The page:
As much as the start of the offseason has been dominated by questions about the future of Xander Bogaerts, it’s far from the only issue confronting the Red Sox.
They had a 4.53 ERA last season, sixth worst in MLB. None of the 12 playoff teams had a mark worse than 3.97. How important is it for the Sox to upgrade their staff?
“It’s huge,” said chief baseball officer Chaim Bloom. “Some of that solution will come from within and getting the guys that we have, who we like, to better their performance, but we’re definitely looking to add pitching from the outside.”
Does that mean a specific caliber of pitcher — a front-of-the-rotation starter (Justin Verlander, Jacob deGrom, Carlos Rodón), a mid-rotation starter (Nate Eovaldi, Japanese free agent Kodai Senga, Chris Bassitt, Michael Wacha), or an established late-inning reliever (Kenley Jansen, Taylor Rogers)? Maybe a trade for pitching help?
“I wouldn’t rule anybody out,” said Bloom.
But according to multiple sources, the Sox seem unlikely to shop at the top of the starter market (Verlander, deGrom, and Rodón, or Bassitt, who received a qualifying offer from the Mets) at least at this stage of the offseason, with Bogaerts remaining atop their priority list.
On paper, the Sox have Chris Sale, Nick Pivetta, Brayan Bello, Garrett Whitlock, James Paxton, Tanner Houck, and Kutter Crawford. Behind them, they believe next year’s Triple A rotation candidates — including righties Bryan Mata and Josh Winckowski and lefties Brandon Walter and Chris Murphy — eventually could yield another homegrown starter or two.
Still, that group is not enough. The starters had a 4.49 ERA last year. Even with an expectation that Sale and Paxton will contribute more than two combined starts, the Sox are currently without the 69 combined made by free agents Rich Hill (26), Wacha (23), and Eovaldi (20).
“We’re looking to add starting pitching to continue to build depth and continue to add to the rotation,” general manager Brian O’Halloran said. “We’re just looking to build a really good rotation — a championship-caliber rotation. We have some depth and certainly some quality and we want to add more.”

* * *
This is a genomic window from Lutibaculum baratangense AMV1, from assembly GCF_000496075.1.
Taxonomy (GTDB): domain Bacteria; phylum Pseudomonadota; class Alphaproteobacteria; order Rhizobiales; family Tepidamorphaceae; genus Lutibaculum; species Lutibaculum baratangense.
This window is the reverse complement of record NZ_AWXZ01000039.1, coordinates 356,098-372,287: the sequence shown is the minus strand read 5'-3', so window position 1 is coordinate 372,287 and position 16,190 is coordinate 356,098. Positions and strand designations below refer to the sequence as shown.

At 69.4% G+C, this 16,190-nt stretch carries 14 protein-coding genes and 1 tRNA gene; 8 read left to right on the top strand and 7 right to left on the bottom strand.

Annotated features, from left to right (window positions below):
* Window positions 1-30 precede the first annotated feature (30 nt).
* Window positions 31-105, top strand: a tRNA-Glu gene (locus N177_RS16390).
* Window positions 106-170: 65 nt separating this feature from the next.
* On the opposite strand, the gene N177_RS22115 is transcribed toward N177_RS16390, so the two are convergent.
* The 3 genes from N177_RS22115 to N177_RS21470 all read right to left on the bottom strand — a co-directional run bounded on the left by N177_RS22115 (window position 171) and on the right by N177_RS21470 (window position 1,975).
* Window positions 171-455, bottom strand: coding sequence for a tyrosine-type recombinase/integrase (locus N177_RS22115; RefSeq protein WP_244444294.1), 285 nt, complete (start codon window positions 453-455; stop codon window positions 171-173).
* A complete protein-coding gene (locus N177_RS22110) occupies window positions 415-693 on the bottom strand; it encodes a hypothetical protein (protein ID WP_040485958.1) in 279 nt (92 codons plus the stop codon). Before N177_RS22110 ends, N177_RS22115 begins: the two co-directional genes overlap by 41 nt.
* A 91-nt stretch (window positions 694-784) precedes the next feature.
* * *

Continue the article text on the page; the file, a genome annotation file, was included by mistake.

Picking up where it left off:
Questions about the current group abound. The Sox believe Whitlock (35.6 percent strikeout rate in the season’s first month, split between the rotation and bullpen) has mid-rotation upside, but he has thrown more than 85 innings just once in his professional career (2018). For all of his promise down the stretch (3.12 ERA, one homer, and a ton of grounders in his last eight starts), Bello has never pitched a full, injury-free six-month season in a rotation.
Though Paxton and Sale are expected to be healthy for spring training, they’ve thrown fewer than 70 innings combined since the start of 2020. What’s a reasonable projection for combined starts? Twenty? Forty?
Pivetta (10-12, 4.56) was the lone durable presence in 2022, and there’s value in that. Still, his dire struggles against the AL East (1-8, 6.72 in 16 starts) raise concerns about his future in a division whose hitters are very familiar with his arsenal.
The Sox would like to bring back Eovaldi — who rejected a one-year, $19.65 million deal — on a multiyear pact. If not, Senga may be the most interesting target who would (a) fit into the Eovaldi-ish budget slot and (b) not cost draft picks.
Other names who might fit on short-term deals include lefthander Andrew Heaney (35.0 percent strikeout rate in 2022, third highest among starters who threw 50 innings) or veterans such as Hill, Wacha, and Corey Kluber.
The need to upgrade the bullpen may be even more acute. Sox relievers had a 4.59 ERA, fifth worst in MLB. The returning trio of John Schreiber, Matt Barnes (who rebounded down the stretch after a brutal beginning), and Houck gives the Sox late-innings options.
But they are without two of their better relievers from a year ago. Whitlock is penciled into the rotation and lefty Matt Strahm is a free agent.
“We want to add. We know we need to improve,” O’Halloran said of the bullpen. “Who ends up being the closer, it’s way too early to say now whether that’s someone who’s here now or that’s someone that we acquire. But we’re looking to build a championship-caliber bullpen.”
Under Bloom, the Sox’ biggest outlay for a free agent reliever has been a two-year, $8 million deal for lefty Jake Diekman, who was traded at the deadline. Last year, the Sox also made a two-year offer in the same ballpark for lefty Brooks Raley, but were outbid by the Rays. They came to regret not pursuing relief help more aggressively.
Yet according to major league sources, the Sox to this point have focused more on Bogaerts and Eovaldi as well as the starting pitching market than on the bullpen. Meanwhile, the reliever market has already taken a shock, with five-year deals for Mets closer Edwin Díaz ($102 million) and Padres setup man Robert Suarez ($46 million), and a three-year, $31.5 million extension for Rafael Montero.
Where do those early signings point the Red Sox? Do they make it more likely that the team will redirect to the trade market?
It’s still too early to say, save for the fact that the Sox recognize their efforts to recover from a last-place campaign will rely in no small part on adding to the pitching staff, likely with acquisitions of a sort they have not previously made under Bloom.